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Microvasc Res. 1984 May;27(3):331-52.

Quantitative studies on the influence of leukocytes on the vascular resistance in a skeletal muscle preparation.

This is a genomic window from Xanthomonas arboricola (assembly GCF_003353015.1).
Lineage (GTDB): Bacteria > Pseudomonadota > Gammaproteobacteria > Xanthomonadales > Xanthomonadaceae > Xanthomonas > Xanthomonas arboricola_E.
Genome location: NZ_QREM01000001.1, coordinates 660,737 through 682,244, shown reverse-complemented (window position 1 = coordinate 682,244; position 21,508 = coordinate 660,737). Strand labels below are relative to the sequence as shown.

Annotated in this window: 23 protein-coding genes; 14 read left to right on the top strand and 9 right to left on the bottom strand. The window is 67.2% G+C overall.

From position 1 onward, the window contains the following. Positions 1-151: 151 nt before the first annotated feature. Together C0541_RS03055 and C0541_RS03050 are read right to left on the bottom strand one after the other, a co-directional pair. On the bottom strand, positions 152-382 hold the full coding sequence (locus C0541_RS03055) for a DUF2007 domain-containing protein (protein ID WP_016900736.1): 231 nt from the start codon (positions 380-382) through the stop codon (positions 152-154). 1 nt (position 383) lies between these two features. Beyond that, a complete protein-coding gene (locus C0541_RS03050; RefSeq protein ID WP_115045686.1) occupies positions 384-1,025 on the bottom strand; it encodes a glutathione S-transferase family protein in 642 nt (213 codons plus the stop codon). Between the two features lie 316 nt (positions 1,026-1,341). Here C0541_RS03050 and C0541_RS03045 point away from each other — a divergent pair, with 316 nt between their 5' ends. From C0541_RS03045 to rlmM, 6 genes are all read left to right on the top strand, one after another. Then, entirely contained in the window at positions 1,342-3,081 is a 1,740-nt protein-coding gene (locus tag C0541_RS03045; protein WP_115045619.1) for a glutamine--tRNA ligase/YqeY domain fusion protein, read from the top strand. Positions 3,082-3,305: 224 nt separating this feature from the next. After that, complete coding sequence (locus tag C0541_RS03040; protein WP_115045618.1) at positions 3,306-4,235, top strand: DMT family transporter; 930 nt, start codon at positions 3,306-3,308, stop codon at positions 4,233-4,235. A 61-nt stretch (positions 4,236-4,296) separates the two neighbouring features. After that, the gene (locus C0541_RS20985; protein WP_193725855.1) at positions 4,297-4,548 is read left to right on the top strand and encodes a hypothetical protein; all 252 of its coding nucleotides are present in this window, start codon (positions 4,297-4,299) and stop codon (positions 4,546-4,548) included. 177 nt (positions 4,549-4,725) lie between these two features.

The effects of leukocytes on vascular resistance and capillary filtration coefficient (CFC) of the maximally vasodilated vascular bed of rat hindquarters were measured using servocontrolled isogravimetry . After determination of the pre- and postcapillary resistances and CFC with a cell-free perfusate, a leukocyte bolus was introduced (0.5 to 9 X 10(6) cells/100 g tissue). Experiments were performed at three flows: 0.7-0.9, 1.4-1.6, and 2.4-3.7 ml/(min X 100 g tissue). Changes in vascular resistance were calculated from continuous pressure-flow recordings during a 10-min period, followed by a CFC measurement. Leukocytes were counted in the effluent for calculation of the number of cells remaining in the vascular bed. Leukocyte infusion caused a transient increase of the precapillary resistance (Ra) by as much as 72% after infusion of 9 X 10(6) cells/100 g tissue at 0.7-0.9 ml/(min X 100 g tissue). After the initial peak the Ra usually fell to a lower, constant, level, but was still clearly elevated (maximum 23%) at the low flows of 0.7-0.9 and 1.4-1.6 ml/(min X 100 g tissue). This sustained increase of Ra was positively related to the number of cells remaining in the vasculature. At high flows of 2.4-3.7 ml/(min X 100 g tissue) the Ra increase was very small, irrespective of the number of cells infused or remaining in the vascular bed. These findings, together with the fact that CFC decreased proportionally to the sustained increase of Ra, indicate that the effect of leukocytes on Ra was due to a pressure-dependent occlusion of the microvasculature.

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